City Paper is not for tourists
As a black person, I’ve developed, somewhat to my embarrassment, a formula to avoid the anxiety-ridden act of hailing a cab: (1) If possible, just catch the bus. The bus does not discriminate. (2) If you’re going to be out super-late, just drive. Spending an hour searching for a parking spot beats being alone and stranded late at night any day. (3) If you’re downtown, especially near a hotel, find a taxi stand—-cabs are lined up and they have to take you where you want to go. (4) If the trip is two miles or less, just walk.
While I rarely hail cabs at all anymore, I was reminded of this over the weekend when I had the misfortune of watching a middle-aged blind couple (who also happened to be black) trying to catch a cab near Metro Center. Situated across the street at a patio table outside of Potbelly’s, I watched this couple stand on the curb for about 20 minutes. Every 30 seconds or so, they’d listen for the surge in traffic before they raised their walking sticks into the air. And no one stopped.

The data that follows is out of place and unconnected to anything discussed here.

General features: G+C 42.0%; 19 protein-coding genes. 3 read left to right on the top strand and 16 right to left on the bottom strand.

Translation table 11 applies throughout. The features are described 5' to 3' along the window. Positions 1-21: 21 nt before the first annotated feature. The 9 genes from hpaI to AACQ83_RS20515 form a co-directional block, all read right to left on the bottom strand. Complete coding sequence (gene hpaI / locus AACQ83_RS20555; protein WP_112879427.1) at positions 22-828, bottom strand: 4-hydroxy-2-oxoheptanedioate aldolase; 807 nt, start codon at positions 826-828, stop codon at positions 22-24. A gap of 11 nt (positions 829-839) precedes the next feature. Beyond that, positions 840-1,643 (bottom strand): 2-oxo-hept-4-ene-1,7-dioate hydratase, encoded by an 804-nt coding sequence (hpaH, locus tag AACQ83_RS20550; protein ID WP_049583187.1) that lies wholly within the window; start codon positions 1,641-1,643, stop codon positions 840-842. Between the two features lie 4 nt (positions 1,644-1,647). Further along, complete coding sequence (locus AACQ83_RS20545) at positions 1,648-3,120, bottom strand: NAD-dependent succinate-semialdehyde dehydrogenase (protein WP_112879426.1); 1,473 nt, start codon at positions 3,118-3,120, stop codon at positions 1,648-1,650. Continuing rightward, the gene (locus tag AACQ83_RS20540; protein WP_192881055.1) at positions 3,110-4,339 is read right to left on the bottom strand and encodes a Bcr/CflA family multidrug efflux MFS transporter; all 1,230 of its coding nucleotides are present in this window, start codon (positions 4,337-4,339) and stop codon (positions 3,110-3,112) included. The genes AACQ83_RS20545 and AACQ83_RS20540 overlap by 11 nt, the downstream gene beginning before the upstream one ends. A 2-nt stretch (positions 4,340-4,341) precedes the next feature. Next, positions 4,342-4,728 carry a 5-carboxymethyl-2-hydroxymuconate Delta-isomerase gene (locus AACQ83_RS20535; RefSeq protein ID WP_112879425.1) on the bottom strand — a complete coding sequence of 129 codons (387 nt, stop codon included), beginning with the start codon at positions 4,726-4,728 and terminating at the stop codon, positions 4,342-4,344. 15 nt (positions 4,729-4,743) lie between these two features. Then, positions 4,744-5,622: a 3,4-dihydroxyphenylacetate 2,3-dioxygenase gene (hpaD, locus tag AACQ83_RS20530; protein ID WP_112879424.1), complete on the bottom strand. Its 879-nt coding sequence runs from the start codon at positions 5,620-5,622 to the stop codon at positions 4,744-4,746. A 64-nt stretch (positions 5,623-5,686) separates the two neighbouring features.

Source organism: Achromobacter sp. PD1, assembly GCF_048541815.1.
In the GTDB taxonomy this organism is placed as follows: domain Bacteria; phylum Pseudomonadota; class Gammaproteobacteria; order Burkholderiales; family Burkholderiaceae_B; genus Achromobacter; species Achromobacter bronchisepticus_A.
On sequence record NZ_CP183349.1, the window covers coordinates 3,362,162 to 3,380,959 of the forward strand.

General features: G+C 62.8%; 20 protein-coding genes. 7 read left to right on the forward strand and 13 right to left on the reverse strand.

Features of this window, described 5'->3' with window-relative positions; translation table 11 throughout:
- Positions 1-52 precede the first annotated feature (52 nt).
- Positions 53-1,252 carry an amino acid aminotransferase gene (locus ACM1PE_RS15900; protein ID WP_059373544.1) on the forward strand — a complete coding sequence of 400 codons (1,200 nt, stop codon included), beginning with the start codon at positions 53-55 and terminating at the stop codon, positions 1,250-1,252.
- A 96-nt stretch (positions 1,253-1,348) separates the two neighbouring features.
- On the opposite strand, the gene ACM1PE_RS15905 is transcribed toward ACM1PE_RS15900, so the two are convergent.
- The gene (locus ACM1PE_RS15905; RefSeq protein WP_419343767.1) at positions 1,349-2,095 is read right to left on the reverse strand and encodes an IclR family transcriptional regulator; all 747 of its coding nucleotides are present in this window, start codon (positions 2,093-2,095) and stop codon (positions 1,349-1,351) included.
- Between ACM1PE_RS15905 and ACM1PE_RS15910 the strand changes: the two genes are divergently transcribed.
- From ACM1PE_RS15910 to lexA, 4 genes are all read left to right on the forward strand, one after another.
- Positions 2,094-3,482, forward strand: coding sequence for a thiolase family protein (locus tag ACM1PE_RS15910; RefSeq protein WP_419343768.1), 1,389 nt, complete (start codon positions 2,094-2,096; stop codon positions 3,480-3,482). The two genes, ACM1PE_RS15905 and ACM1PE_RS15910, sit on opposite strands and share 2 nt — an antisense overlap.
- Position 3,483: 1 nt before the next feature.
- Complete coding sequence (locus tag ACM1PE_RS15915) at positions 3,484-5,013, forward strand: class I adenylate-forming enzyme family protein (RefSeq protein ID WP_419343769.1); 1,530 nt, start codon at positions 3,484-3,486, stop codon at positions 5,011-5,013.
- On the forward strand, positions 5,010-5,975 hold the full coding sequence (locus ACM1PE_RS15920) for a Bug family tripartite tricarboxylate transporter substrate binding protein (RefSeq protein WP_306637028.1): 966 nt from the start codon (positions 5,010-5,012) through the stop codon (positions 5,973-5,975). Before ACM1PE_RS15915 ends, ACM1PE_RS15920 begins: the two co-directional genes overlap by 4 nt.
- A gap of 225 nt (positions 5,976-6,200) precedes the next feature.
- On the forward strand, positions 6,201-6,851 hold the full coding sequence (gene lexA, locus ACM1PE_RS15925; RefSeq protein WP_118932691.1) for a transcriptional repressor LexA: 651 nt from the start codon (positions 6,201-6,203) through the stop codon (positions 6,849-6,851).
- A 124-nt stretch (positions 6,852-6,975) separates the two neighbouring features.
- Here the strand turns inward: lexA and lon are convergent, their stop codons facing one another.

Finally, a security guard from a nearby building came out and tried to help. But he was also black, and no one stopped for him, either. He then went inside to get somebody to help. This guy was white and, in a matter of seconds, a cab pulled up. It was one of those moments that you’ve read about or heard about on talk radio. For me, it was a moment that’s played out countless times in my life that I’d forgotten about—-like having no one to sit with in the cafeteria; it probably happened to you a long ago, but since you’re not in school anymore, you don’t think about it.
How humiliating it was to watch that scene play out. I felt as helpless as I’m sure the security guard did. While we both had our sight, we still couldn’t do much to help the poor couple since we, too, were handicapped.